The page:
it's a small price to pay. >> but if i could just say something about that, i think it is tru thent deserves some credit here. first of all he got three detainees back. that's no small feat. he also was able to hold these talks not under fire. after all, the north koreans have suspended their missile tests. but it was a year of provocation, a year of needless provocation in my mind from an american president that i think caused the north koreans to accelerate their program. they flight tested an icbm twice. they have never done that. they conducted a sixth nuclear test. they twice overflew japan, our ally. they engaged in the most provocative acts and once and only when the north koreans felt like they had the nuclear deterrent well in hand, did they pivot, turn, work with president moon in south korea. they held that meeting on the dmz at panmunjom, walked to the north, walked to the south, and then they said we're ready to deal with the americans. >> as a reward, they get their
flag right next to the stars and stripes at this event. our thanks to our three panelists, to nicolle wallace, jeremy, gordon chang. it's been a long day and a long night of analysis for everybody here. up next for us after our first break here in this hour, two days ago you just heard us mention this. president trump called the canadian prime minister very dishonest and weak. tonighhe said it's a great honor to sit down with the dictator of north korea. exactly the point nicolle was just making. we're going to go live to singapore when this special edition of "the 11th hour" comes right back. whoooo.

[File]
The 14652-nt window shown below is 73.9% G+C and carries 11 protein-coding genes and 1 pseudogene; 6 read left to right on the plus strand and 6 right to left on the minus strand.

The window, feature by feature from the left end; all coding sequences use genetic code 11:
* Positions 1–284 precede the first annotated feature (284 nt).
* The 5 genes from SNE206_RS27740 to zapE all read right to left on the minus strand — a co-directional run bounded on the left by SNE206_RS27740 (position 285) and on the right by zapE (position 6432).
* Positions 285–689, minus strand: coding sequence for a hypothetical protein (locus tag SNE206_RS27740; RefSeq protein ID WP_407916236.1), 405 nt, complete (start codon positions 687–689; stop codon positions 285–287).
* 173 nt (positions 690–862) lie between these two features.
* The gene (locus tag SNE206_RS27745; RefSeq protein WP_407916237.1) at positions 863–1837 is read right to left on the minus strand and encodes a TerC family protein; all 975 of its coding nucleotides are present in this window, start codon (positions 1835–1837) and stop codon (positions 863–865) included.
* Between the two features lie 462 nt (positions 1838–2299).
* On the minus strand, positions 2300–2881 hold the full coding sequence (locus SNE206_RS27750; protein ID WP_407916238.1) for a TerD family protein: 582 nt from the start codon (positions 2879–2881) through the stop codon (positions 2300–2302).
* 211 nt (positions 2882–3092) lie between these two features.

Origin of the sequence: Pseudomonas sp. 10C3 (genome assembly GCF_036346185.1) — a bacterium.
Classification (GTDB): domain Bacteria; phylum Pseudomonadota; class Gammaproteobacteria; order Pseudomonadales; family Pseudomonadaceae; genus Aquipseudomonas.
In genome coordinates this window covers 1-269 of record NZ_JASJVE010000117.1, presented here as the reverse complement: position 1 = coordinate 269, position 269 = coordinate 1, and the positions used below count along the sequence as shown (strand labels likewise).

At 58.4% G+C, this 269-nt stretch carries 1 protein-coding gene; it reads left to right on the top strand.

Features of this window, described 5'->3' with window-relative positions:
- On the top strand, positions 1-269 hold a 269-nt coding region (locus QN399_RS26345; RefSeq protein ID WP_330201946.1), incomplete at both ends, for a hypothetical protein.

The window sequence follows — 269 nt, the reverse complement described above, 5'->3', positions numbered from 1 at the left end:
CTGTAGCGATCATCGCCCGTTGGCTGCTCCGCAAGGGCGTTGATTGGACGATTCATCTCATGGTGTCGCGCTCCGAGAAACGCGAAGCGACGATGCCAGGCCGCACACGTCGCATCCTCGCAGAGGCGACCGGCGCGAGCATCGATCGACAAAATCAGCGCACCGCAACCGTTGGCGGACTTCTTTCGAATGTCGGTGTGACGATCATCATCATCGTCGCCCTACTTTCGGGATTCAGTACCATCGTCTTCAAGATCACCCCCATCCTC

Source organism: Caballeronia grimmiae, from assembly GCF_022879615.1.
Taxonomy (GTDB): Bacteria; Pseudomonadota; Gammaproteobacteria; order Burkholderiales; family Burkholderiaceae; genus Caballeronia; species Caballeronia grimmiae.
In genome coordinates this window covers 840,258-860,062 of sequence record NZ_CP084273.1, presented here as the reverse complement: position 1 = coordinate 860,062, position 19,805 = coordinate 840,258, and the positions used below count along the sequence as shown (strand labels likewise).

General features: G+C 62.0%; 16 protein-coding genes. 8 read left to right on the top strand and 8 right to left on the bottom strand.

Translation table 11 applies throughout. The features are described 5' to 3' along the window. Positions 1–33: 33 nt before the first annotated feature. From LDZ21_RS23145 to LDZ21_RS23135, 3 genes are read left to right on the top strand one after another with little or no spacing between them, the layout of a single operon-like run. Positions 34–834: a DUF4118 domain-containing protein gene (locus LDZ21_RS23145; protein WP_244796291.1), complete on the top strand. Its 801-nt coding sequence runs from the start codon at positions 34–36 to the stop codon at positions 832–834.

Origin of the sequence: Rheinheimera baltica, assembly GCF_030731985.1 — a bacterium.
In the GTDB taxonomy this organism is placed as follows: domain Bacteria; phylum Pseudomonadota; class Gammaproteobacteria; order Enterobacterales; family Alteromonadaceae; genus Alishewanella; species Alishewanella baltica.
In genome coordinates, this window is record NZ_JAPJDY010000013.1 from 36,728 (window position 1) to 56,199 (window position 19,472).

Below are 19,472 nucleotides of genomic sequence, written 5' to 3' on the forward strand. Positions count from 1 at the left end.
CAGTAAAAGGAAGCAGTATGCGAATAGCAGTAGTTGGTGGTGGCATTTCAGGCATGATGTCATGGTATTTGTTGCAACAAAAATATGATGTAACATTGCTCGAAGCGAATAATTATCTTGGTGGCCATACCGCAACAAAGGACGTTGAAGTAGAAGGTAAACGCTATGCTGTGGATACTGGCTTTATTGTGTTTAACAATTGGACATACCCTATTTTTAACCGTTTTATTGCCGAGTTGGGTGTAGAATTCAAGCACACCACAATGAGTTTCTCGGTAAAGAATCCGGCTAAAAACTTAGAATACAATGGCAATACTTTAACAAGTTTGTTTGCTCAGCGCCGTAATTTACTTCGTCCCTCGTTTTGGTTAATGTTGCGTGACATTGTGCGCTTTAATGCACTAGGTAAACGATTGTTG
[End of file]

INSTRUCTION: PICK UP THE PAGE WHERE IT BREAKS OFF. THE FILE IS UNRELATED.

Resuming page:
going so far, sir? >> very good. very, very . excellent relationship. thank you. thank you very much. >> as we await this working lunch between these two leaders, allow us to put this night into context. this evening's historic face-to-face meeting comes just days after a major clash between donald trump and some of america's closest allies at the g7 summit, which, remember, was just this past weekend. tionre aeady straid when the president went to the g7 on friday. but then disagreements over trade and trump's own pressing the case for tariffs made things more contentious. canadian prime minister justin trudeau struck back, nicely but firmly, with these comments, hinting at further retaliation. >> canadians did not take it lightly that the united states has moved forward with significant tariffs on our steel and aluminum.
canadians, we're polite, we're reasonable, but we also will not be pushed around. >> so that was that. then trump responded with a torrent of insults on twitter, calling trudeau, quote, very dishonest and weak, while attacking other u.s. partners. he also withdrew u.s. support from a joint agreement reached at the g7 meeting. they had just agreed to it before his departure. this now iconic photo got a lot of circulation this weekend. it was released by theffic of the german chancellor angela merkel, and it really does capture the seriousness of what was going on there. and the president's, according to some who look at the picture, isolation as part of the group as he makes his most important diplomatic move since taking office. with us tonight, philip rucker, pulitzer prize-winning bureau chief from "the washington post." and with us from washington, peter baker, chief white house correspondent for "the new york